(3) Boxers use padded gloves and often use a flurry of punches. They also avoid the most dangerous targets such as the throat, neck, back of the head, eyes, etc. A karate person if attacked will use his or her bare hands, and a powerful technique if properly targeted can end the confrontation in a single counter attack. In old style Okinawan Shorin-ryu karate an extended arm is also often used with an open palm to block the opponent’s eye sight, or control an arm, fist or shoulder, something not usually done in boxing. A boxer will sometimes, however, jab to control an opponent, block eye sight or to judge proper range.

(4) I remember vividly the first time I sparred in a ring against another boxer. There was this sudden rush of realization: “This guy is trying to take my head off. “ At first you almost panic and go into defensive mode. Most karate-ka when finding themselves in the middle of a real fight or attack just are not used to the distance or violence. In order to be able to use your karate technique, or boxing skills, you have to practice in like circumstances. You should learn how to react to head punches, how to absorb blows, how to respond to grabs and pushes, how to fight more than one individual and how to fight from any position, especially with hands down (as if talking). This position, it should be noted, is the starting and ending position of all karate kata (although there are various hand positions used within various kata).

(5) Being direct and coming from the center, the punch can travel to the head straight on. This type of punch does not provide a defender with the visual clues given by looping or circular punching or the initial shoulder movement that foretells a technique launch. Furthermore the human eye is attuned to picking up movement on the periphery of vision. The straight punch to the face does not provide this clue and unless practiced in picking up this type of straight counter attack, the opponent can easily totally miss initial signals of launch. In addition if the defender is close to the attacker with his hands down, a reactive straight center counter karate punch will most often move under the attacker’s circle of vision which can be blocked (unless the head is tilted forward) by the protrusion of the cheek bone that lies under and in front of the eye socket.

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About The Author:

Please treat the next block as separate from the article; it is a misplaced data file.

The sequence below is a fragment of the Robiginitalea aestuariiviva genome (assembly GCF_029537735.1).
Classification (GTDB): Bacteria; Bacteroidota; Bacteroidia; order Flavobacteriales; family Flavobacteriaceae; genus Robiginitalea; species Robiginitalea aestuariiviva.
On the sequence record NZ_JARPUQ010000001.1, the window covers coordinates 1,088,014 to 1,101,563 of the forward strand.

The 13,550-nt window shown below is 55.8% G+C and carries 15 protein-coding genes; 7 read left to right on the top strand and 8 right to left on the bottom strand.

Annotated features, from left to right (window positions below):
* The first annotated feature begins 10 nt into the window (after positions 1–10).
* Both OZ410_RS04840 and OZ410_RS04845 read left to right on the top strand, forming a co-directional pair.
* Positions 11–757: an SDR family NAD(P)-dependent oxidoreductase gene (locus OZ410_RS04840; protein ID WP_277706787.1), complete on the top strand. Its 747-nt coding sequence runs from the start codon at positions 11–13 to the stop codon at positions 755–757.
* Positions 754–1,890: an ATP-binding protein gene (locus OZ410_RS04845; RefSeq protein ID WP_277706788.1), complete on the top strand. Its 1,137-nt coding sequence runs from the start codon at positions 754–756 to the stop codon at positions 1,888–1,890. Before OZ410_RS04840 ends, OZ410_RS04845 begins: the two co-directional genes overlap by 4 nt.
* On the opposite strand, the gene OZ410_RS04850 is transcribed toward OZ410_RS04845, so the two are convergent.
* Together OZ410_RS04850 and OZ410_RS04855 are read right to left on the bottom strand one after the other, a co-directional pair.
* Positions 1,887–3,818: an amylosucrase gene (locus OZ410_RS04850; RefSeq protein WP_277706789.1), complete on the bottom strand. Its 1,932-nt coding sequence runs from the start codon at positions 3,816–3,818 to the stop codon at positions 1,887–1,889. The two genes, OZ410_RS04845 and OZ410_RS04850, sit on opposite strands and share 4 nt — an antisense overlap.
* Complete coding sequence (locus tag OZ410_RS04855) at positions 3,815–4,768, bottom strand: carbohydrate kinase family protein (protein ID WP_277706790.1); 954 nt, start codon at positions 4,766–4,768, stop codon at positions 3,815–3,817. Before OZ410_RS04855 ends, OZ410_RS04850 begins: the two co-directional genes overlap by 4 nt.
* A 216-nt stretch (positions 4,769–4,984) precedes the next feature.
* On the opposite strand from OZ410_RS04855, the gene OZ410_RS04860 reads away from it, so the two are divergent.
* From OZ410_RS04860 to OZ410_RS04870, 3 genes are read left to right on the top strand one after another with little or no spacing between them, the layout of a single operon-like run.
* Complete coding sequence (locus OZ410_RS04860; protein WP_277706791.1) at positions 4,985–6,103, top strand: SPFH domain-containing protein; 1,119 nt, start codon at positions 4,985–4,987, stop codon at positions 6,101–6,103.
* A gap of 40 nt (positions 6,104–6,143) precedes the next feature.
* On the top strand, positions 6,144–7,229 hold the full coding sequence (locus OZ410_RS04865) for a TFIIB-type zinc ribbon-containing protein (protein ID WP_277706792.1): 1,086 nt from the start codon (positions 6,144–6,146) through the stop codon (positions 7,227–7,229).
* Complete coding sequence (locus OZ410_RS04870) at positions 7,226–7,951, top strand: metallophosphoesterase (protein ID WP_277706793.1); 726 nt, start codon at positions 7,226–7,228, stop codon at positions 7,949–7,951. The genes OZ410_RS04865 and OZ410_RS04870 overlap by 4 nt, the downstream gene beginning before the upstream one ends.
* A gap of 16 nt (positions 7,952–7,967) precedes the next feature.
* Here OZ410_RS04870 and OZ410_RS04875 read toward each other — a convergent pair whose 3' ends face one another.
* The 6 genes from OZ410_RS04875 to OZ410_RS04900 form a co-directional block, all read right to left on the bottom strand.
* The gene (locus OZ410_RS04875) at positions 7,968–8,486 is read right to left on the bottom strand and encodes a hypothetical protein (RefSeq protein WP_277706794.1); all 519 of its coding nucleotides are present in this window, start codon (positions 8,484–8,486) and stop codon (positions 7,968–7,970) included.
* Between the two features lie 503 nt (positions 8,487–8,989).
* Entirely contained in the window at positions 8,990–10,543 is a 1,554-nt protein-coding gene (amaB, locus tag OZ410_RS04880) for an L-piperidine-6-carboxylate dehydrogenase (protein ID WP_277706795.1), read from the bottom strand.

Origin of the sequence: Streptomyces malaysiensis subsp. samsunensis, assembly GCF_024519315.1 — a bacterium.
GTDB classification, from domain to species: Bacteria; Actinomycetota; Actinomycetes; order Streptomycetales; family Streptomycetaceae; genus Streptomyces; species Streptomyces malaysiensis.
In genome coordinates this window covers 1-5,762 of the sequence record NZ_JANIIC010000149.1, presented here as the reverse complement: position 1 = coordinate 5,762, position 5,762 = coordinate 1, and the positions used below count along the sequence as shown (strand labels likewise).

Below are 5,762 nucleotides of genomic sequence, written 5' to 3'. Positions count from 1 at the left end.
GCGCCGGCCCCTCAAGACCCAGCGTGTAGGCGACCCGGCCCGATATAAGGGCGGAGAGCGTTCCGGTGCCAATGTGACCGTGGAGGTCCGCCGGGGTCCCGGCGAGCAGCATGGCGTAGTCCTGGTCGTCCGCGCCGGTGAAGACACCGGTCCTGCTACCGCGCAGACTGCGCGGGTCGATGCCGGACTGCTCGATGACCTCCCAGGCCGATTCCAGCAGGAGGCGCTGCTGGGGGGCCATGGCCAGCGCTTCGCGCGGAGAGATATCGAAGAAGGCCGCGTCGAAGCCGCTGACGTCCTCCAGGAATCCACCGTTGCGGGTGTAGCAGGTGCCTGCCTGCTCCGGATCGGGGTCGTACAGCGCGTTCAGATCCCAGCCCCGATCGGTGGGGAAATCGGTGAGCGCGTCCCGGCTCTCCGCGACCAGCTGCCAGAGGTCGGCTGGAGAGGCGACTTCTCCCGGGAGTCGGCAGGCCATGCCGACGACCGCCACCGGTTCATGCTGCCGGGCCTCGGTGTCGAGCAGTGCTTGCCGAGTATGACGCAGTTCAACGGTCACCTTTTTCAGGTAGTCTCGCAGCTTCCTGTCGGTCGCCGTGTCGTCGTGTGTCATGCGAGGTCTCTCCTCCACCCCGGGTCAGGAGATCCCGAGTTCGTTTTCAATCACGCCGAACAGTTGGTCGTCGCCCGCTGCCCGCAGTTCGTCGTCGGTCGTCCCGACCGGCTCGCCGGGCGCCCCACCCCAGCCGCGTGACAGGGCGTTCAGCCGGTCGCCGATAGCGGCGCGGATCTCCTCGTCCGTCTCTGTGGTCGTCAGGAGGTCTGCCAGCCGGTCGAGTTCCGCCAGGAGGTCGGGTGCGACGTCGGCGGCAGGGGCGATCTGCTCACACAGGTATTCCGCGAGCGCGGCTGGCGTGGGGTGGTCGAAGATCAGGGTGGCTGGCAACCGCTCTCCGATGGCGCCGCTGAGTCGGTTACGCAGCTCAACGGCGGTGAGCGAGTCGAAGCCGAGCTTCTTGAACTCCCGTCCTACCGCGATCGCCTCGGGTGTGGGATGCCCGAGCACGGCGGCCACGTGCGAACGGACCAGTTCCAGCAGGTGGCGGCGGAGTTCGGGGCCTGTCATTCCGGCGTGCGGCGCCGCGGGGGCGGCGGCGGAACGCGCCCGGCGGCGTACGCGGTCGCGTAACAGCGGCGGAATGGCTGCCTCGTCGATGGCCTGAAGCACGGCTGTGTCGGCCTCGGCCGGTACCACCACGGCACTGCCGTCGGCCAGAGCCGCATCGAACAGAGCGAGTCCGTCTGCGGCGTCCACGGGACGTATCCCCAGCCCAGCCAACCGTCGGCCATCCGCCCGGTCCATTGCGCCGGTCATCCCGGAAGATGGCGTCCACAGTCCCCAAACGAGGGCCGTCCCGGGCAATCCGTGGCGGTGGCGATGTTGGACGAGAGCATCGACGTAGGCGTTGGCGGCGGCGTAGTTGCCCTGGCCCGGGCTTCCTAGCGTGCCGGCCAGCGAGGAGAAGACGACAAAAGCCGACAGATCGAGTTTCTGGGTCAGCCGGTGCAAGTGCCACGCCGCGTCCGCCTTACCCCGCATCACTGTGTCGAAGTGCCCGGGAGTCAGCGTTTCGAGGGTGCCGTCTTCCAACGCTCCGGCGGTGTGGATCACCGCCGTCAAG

Christopher Caile is the Founder and Editor-In-Chief of He has been a student of the martial arts for over 50 years and a teacher of karate since 1962. He is the author of over 300 articles and columns on the martial arts and editor of several martial arts books. Over the last 20 years he has conducts seminars on street self-defense to community and student groups in both the United States and Canada. His seminars topics also include his specialty areas of kata applications and joint locks and other jujutsu-like techniques found within karate. Caile started his martial arts career in judo. Then he added karate as a student of Phil Koeppel in 1959. Caile introduced karate to Finland in 1960 and then hitch-hiked eastward. In Japan (1961) he studied under Mas Oyama and later in the US became a Kyokushinkai Branch Chief. In 1976 he followed Kaicho Tadashi Nakamura when he formed Seido karate and is now a 6th degree black belt (Sei Shihan) in that organization's honbu dojo (NYC). He is also Sensei in Wadokai Aikido under Roy Suenaka Sensei. Other experience includes diato-ryu aikijujutsu, Hakuho-Ryu Aiki-jujutsu, kenjutsu, kobudo, Shinto Muso-ryu jodo, kobudo, boxing and several Chinese fighting arts including Praying Mantis, Pak Mei (White Eyebrow), Wing Chun, Chin Na and Shuai Chiao. He is also a student of Zen. A long-term student of one branch of Traditional Chinese Medicine, Qigong, he is a personal disciple of the qi gong master and teacher of acupuncture Dr. Zaiwen Shen (M.D., Ph.D.). He holds an M.A. in International Relations from American University in Washington D.C. and has traveled extensively through South and Southeast Asia. He frequently returns to Japan and Okinawa to continue his studies in the martial arts, their history and tradition. In his professional life he has been a businessman, newspaper journalist, inventor and entrepreneur.